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Today's Opinions

  • Editorial Thumbs

    Thumbs UP for ... A PURPLE PLATE. We imagine there will be many people jockeying for the lower numbers if Highlands University succeeds in getting its own auto license plates. This kind of plate, available to the general public for an extra charge, is along the lines of the kind seen around town boasting the UNM Lobos. Our proposed plate is prettier. Designed by Highlands public information director Sean Weaver, it features a swath of purple across the top, with “HU” in large letters and “New Mexico Highlands” at the base.

  • Letter: Don't let up in the public land fight

    On behalf of the hundreds of interested people whom I have had the pleasure of working beside on the protest to what we define as an assault on the people of New Mexico, I would like to thank Attorney General King and his office, and the New Mexico Supreme Court for taking legal action against Public Land Commissioner Patrick Lyons and his office.

  • Letter: Responding to fire complicated

    This is in response to the letter to the editor, “No quick extraction” by Paul Anthony Maes (Dec. 18.) If you are or were ever a firefighter, you would know that the police dispatcher of the Las Vegas Police Department is the one who dispatches the fire truck. You would also know that when the fire department receives the call of distress from the police dispatcher, the firefighters have to gear up, which by the way is set for the fastest possible time by the way the gear is laid out by the responders’ unit.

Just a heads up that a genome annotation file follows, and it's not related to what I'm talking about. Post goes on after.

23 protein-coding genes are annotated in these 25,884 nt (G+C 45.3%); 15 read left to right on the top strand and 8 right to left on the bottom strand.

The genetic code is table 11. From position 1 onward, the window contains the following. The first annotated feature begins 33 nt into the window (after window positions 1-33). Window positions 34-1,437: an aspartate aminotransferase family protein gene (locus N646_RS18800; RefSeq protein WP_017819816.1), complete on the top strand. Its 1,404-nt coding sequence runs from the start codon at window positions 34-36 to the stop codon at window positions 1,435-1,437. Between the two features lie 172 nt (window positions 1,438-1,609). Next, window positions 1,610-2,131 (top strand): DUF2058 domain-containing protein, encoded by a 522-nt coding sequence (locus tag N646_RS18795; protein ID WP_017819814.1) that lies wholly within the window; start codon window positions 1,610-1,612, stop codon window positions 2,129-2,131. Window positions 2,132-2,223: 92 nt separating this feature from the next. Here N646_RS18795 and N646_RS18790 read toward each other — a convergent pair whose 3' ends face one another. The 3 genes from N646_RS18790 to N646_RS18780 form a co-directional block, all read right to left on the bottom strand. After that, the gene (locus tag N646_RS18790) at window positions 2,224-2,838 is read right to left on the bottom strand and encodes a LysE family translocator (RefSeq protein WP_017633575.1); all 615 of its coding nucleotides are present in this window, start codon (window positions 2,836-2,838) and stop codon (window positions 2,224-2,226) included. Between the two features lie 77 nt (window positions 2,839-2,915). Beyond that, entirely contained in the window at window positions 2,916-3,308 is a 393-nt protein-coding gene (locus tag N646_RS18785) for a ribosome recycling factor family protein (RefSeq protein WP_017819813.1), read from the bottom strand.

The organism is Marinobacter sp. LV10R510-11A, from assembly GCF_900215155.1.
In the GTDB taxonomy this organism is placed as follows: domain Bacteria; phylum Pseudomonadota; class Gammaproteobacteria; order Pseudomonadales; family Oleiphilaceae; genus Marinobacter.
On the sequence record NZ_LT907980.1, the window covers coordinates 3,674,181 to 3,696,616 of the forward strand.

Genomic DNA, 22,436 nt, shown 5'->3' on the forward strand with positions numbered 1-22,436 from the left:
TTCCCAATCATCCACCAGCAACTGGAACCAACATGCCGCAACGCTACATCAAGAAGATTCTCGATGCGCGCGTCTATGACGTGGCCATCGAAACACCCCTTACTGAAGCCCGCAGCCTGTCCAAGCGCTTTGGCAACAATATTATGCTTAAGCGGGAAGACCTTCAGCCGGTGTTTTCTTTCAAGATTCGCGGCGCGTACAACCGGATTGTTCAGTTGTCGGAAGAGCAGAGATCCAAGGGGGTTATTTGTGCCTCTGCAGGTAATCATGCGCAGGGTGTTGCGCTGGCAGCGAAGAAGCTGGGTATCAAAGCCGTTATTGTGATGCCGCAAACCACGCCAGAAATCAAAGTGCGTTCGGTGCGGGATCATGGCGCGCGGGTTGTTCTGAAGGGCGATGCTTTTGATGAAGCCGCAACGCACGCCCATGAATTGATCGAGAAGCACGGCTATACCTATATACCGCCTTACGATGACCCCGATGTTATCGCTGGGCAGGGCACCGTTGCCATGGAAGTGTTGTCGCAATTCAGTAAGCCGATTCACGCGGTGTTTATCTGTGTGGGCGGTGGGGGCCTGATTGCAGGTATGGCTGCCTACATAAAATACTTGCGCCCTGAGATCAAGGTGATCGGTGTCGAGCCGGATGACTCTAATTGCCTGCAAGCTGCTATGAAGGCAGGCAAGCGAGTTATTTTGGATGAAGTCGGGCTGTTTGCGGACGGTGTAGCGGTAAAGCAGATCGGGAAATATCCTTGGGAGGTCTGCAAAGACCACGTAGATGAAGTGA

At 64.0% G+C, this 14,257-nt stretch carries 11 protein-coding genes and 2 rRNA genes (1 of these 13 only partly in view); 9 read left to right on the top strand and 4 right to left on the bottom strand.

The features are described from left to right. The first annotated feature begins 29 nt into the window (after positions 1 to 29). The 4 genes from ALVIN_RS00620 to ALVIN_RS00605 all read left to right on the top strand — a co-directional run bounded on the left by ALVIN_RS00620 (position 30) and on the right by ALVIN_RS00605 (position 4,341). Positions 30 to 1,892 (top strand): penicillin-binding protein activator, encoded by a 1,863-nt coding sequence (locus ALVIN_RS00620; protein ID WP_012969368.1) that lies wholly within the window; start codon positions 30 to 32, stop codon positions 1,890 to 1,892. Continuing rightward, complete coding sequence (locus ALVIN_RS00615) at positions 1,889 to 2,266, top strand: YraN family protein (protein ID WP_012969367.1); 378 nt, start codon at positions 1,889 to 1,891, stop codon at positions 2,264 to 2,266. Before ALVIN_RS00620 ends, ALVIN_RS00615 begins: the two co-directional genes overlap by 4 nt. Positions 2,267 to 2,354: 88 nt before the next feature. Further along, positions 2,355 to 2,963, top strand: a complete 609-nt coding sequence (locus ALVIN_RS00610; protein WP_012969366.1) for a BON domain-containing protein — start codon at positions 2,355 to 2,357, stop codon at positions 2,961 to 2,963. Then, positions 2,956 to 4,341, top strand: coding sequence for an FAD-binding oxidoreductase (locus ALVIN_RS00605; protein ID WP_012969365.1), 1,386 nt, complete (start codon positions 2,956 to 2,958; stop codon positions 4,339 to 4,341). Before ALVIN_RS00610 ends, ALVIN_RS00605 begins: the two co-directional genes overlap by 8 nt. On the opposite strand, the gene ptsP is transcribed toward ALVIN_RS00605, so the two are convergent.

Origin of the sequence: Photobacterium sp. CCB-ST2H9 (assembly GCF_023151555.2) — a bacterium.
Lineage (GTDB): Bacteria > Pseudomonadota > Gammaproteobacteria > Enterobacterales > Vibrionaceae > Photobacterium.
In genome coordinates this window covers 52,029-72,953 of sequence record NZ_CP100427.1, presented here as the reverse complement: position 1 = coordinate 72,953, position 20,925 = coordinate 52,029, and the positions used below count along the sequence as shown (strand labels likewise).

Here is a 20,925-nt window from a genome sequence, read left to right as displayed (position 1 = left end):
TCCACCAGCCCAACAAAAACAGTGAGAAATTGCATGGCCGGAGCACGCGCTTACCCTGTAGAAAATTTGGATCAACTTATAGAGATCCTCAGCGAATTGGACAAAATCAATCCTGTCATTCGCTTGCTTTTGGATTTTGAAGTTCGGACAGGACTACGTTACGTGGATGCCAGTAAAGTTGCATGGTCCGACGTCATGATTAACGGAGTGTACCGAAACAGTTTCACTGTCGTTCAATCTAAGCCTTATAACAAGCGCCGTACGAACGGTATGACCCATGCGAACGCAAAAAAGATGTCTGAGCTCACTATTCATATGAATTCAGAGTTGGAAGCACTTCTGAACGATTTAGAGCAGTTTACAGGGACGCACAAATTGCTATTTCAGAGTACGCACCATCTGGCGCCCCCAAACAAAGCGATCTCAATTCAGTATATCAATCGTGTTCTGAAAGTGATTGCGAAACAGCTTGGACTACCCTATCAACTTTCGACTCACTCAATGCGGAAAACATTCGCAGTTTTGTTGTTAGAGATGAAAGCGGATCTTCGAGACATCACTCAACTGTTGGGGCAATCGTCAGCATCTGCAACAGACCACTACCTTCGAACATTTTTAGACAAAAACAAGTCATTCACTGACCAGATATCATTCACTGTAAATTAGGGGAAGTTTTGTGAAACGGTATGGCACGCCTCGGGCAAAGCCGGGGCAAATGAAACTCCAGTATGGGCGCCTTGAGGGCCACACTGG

• Letter: Protecting our way of life

    As a guide/outfitter, sportsman, recreationalist, land grant heir, and “Norteño” in northern New Mexico, I depend on the nearby wild and undeveloped public lands for the welfare of my business and my family’s well-being. Having public land available to hunt, fish and hike on is the foundation of my livelihood. That’s one reason I feel strongly about the need to protect the Whites Peak land swap that is taking place just north of Ocate in Mora County.

  • Letter: Highlands hurting its neighbors

    I attended the New Mexico Highlands University Master Plan public meeting on Jan. 27 with several of my neighbors, including the Cordovas who have lived in their home next door to me for over 50 years. Highlands presented three Master Plans (A, B, C) at its previous public meeting in the spring of 2009. Plan B involved demolishing our homes for a parking lot.

  • Editorial: No good excuses

    We were amazed last year when the state announced that Sierra Vista Elementary School was No. 40 on the state list for demolition. Recently, officials announced that the school is now at No. 14.

    And Sierra Vista is only a little more than 20 years old.

    Whatever way you cut it, the taxpayers have been failed if a relatively new building needs to be leveled. Officials say a leaky roof has caused deterioration to the building.

  • Work of Art: The benefits of laughter

    Several people commented on the piece about the demolition of Mortimer Hall, the Highlands building at Eighth and National that was cleared to make room for a new student center. In that building, as mentioned in a previous column, was “The Door.” On it I kept humorous headlines from various newspapers.

    In one move around Mortimer Hall, it was easier to move the entire door to a new location than to apply an Exacto knife to remove the clippings. But let’s be clear: The door was of the standard institutional variety, and it held up pounds of profundity.

  • Letter: Anonymous comments cowardly

    This is my second letter to the Optic regarding (online reader comments) about Phil Warfield (Re: front-page story on Jan. 29). The first was Jan. 30 sent by the Postal Service and today, Feb. 2, sent by e-mail.